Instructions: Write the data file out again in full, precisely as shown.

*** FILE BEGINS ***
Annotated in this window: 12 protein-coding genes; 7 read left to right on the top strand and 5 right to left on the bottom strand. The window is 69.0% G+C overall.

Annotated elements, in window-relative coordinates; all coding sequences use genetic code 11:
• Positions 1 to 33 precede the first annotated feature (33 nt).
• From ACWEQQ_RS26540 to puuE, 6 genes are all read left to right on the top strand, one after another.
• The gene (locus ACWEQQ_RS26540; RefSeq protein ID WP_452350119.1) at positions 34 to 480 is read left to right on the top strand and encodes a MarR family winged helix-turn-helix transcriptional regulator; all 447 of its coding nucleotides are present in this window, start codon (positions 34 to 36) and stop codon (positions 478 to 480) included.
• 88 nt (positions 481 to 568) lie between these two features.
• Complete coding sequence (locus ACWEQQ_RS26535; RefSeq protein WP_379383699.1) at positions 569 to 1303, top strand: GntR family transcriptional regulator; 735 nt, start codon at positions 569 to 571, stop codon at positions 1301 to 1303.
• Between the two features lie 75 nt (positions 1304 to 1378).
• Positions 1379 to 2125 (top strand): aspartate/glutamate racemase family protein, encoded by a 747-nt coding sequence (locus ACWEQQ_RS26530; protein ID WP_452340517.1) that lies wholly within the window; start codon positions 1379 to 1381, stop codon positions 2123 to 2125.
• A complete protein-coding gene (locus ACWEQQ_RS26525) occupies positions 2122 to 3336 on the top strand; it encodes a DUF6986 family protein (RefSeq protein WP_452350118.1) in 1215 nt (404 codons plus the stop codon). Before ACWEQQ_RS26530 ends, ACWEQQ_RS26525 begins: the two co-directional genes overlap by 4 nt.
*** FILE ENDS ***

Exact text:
Annotated in this window: 12 protein-coding genes; 7 read left to right on the top strand and 5 right to left on the bottom strand. The window is 69.0% G+C overall.

Annotated elements, in window-relative coordinates; all coding sequences use genetic code 11:
• Positions 1 to 33 precede the first annotated feature (33 nt).
• From ACWEQQ_RS26540 to puuE, 6 genes are all read left to right on the top strand, one after another.
• The gene (locus ACWEQQ_RS26540; RefSeq protein ID WP_452350119.1) at positions 34 to 480 is read left to right on the top strand and encodes a MarR family winged helix-turn-helix transcriptional regulator; all 447 of its coding nucleotides are present in this window, start codon (positions 34 to 36) and stop codon (positions 478 to 480) included.
• 88 nt (positions 481 to 568) lie between these two features.
• Complete coding sequence (locus ACWEQQ_RS26535; RefSeq protein WP_379383699.1) at positions 569 to 1303, top strand: GntR family transcriptional regulator; 735 nt, start codon at positions 569 to 571, stop codon at positions 1301 to 1303.
• Between the two features lie 75 nt (positions 1304 to 1378).
• Positions 1379 to 2125 (top strand): aspartate/glutamate racemase family protein, encoded by a 747-nt coding sequence (locus ACWEQQ_RS26530; protein ID WP_452340517.1) that lies wholly within the window; start codon positions 1379 to 1381, stop codon positions 2123 to 2125.
• A complete protein-coding gene (locus ACWEQQ_RS26525) occupies positions 2122 to 3336 on the top strand; it encodes a DUF6986 family protein (RefSeq protein WP_452350118.1) in 1215 nt (404 codons plus the stop codon). Before ACWEQQ_RS26530 ends, ACWEQQ_RS26525 begins: the two co-directional genes overlap by 4 nt.